Timely notification about any events concerning a building services infrastructure is vital. However, Steve Browning at Trend Control Systems, explains why the generation of too many individual alarms is deterring end users from configuring a Building Energy Management System (BEMS) to undertake the monitoring of their key compliance needs.
When initially presented with the choice, most end users with a fully optimised BEMS will opt for as many alarms and notifications to be configured as possible. On one level this is understandable, as more often than not it doesn’t cost them any more. Also, they might think that it’s better to be alerted to a potential issue than not be notified at all, particularly in mission critical healthcare environments such as hospitals.
While this sounds logical in theory, the reality leads to what can only be described as the ‘boy who cried wolf’ scenario, where so many alarms are generated that they are soon ignored and considered a nuisance. Not only does an overwhelming volume of alarms make them virtually worthless, it discourages end users from developing their BEMS into the comprehensive monitoring and management solution it’s intended to be, minimising the full operating potential of any investment.
This issue was recently highlighted to me at a seminar of healthcare professionals who all felt that, in order to mitigate the risk of legionella, they would rather manually check temperatures of tank held water as part of their water safety plan rather than receive automatically generated alarm based notifications from a BEMS. The reason for this was purely down to the high levels of alarms that they already receive and some even considered the BEMS to be a hindrance in this regard.
Temperature monitoring is just one way that a BEMS is able to guarantee a consistent standard of water quality, so hearing these comments was both worrying and frustrating. Given that a BEMS should be a focal point in ensuring delivery of a compliant, resilient and sustainable built environment, it should be fully exploited in order to support decision making but do so in a way that provides genuine value, rather than allowing generic, worthless alarms to complicate a user experience.
One simple answer to this conundrum is to reduce the volume of alarms and rationalise the amount of notifications that are set, so that the end user can gauge the importance of an event. There’s little point in having 500 ignored alarms amongst, say, 10 mission critical ones. End users therefore need to decide what they consider to be the most relevant events to provide notification about and work with their chosen integrator to put these in place.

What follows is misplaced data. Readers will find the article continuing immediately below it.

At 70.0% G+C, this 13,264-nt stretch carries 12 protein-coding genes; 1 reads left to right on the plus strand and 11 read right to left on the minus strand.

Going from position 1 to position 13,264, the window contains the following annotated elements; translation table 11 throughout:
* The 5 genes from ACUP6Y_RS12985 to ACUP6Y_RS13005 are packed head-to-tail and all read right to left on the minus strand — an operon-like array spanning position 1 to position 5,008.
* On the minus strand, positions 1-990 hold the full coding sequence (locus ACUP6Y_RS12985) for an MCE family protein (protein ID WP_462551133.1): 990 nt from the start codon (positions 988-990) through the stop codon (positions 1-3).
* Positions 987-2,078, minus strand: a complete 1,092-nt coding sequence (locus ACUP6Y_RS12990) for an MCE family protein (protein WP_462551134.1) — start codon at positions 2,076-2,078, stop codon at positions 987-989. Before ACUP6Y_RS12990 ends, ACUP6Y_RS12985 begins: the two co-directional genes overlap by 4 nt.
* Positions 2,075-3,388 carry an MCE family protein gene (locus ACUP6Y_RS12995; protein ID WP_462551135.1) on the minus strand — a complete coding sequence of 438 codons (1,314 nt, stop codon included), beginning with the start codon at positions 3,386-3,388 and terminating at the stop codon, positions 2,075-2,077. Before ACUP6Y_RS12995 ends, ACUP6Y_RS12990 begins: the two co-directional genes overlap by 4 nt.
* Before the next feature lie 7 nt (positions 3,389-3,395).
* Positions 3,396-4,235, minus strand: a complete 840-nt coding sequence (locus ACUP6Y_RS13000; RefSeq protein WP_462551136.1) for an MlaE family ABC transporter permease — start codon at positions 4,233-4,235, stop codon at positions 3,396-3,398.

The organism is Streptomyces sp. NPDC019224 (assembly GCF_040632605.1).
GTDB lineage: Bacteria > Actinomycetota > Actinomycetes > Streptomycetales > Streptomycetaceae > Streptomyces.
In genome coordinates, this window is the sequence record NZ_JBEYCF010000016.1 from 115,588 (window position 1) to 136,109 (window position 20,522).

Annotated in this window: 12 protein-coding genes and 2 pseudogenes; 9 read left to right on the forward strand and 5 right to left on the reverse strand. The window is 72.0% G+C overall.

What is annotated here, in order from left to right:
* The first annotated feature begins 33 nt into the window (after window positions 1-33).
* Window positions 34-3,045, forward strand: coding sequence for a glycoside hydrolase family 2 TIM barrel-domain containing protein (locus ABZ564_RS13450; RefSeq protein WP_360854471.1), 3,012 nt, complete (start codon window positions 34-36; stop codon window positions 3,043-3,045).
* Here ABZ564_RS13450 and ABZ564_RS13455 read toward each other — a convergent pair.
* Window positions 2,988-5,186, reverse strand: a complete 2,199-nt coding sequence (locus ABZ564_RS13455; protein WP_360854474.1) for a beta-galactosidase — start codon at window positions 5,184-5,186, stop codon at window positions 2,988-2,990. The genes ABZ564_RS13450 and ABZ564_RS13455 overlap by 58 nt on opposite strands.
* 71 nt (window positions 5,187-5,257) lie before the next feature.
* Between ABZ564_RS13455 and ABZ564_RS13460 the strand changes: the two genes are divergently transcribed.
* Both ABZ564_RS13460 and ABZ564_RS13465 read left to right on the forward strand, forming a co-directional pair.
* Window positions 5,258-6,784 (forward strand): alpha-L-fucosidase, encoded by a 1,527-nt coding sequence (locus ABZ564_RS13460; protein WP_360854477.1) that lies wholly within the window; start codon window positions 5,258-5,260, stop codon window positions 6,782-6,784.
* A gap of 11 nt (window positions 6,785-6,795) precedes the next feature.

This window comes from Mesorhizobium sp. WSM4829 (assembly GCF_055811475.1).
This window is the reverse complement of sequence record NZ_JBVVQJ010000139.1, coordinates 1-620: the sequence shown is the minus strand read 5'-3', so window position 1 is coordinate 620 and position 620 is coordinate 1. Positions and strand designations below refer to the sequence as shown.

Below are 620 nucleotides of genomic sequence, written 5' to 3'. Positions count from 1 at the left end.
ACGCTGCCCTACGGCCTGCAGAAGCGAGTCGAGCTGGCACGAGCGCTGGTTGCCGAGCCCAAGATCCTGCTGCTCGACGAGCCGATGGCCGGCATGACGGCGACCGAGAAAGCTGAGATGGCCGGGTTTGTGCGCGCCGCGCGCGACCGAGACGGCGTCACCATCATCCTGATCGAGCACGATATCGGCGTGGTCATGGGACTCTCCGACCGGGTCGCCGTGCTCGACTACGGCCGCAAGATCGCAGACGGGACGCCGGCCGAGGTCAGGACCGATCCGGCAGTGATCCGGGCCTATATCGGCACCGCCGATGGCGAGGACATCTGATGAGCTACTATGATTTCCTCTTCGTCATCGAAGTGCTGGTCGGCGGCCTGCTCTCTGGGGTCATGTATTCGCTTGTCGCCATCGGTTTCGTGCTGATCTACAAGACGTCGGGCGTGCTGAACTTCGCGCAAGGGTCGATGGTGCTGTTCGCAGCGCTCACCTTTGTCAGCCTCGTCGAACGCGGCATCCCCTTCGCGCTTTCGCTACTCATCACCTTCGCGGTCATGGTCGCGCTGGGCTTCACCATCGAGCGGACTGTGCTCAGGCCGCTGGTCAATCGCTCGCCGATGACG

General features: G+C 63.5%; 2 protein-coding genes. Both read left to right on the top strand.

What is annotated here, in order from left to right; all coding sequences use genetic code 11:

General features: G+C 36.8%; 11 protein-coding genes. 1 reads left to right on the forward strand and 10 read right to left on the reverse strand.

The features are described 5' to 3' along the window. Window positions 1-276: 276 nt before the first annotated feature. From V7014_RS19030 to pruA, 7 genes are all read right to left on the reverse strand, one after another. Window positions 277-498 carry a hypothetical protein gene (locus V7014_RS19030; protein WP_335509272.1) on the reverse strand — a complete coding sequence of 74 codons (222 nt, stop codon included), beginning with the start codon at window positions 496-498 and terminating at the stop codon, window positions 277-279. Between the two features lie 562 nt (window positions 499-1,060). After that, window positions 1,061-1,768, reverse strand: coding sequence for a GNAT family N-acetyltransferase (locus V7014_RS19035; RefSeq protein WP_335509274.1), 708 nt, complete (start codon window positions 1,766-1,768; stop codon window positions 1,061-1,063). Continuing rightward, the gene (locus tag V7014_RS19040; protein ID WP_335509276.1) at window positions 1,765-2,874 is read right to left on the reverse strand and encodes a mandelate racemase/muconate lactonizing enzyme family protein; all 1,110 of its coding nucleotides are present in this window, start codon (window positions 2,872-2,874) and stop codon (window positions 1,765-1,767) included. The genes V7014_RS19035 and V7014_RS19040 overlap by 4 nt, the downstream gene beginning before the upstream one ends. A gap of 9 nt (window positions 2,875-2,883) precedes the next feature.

Alternatively, and perhaps more usefully, a graphical user interface (GUI) such as the Trend 963 Supervisor could be used to improve the presentation of valuable information so that users can quickly recognise situations requiring their attention with nothing more than a glance. This technology can create clear, relevant, succinct metrics within a BEMS for display, the premise being to create indicators that are just as effective as the actions they are intended to instigate.
These visual indicators can be configured to suit the exacting needs of the end user and be based upon an understanding of specific objectives, how they are to be achieved and who is going to action them. They could take the form of dashboards with only the most important icons configured, ‘traffic light’ style devices or graphs, or it could even be set up to send an email or text message to a designated person if certain parameters are breached – the possibilities are almost endless. Appropriate indicators will drive appropriate timely responses to significant alarm situations and enhance the capabilities of a BEMS.
While the use of alarms is always advisable, they must be configured in a way that makes prioritising actions as straightforward as possible. Ultimately, this is what makes a BEMS infinitely useful. Designing a BEMS to account for profiles, rules and exceptions will also facilitate a better understanding of how a building works and identify what is simply an anomaly – saving valuable time and effort.
A BEMS that issues alarms in a structured, meaningful and discerning way is far more beneficial than one that simply bombards the end user with notifications that are then ignored. Alarms are usually configured post-occupancy, so integrators and end users therefore need to work together to decide upon levels of importance for different events and configure the BEMS appropriately. End users need to manage their infrastructure in a way that suits a specific set of needs and, when it comes to alarms, sometimes it is simply a case of less being more.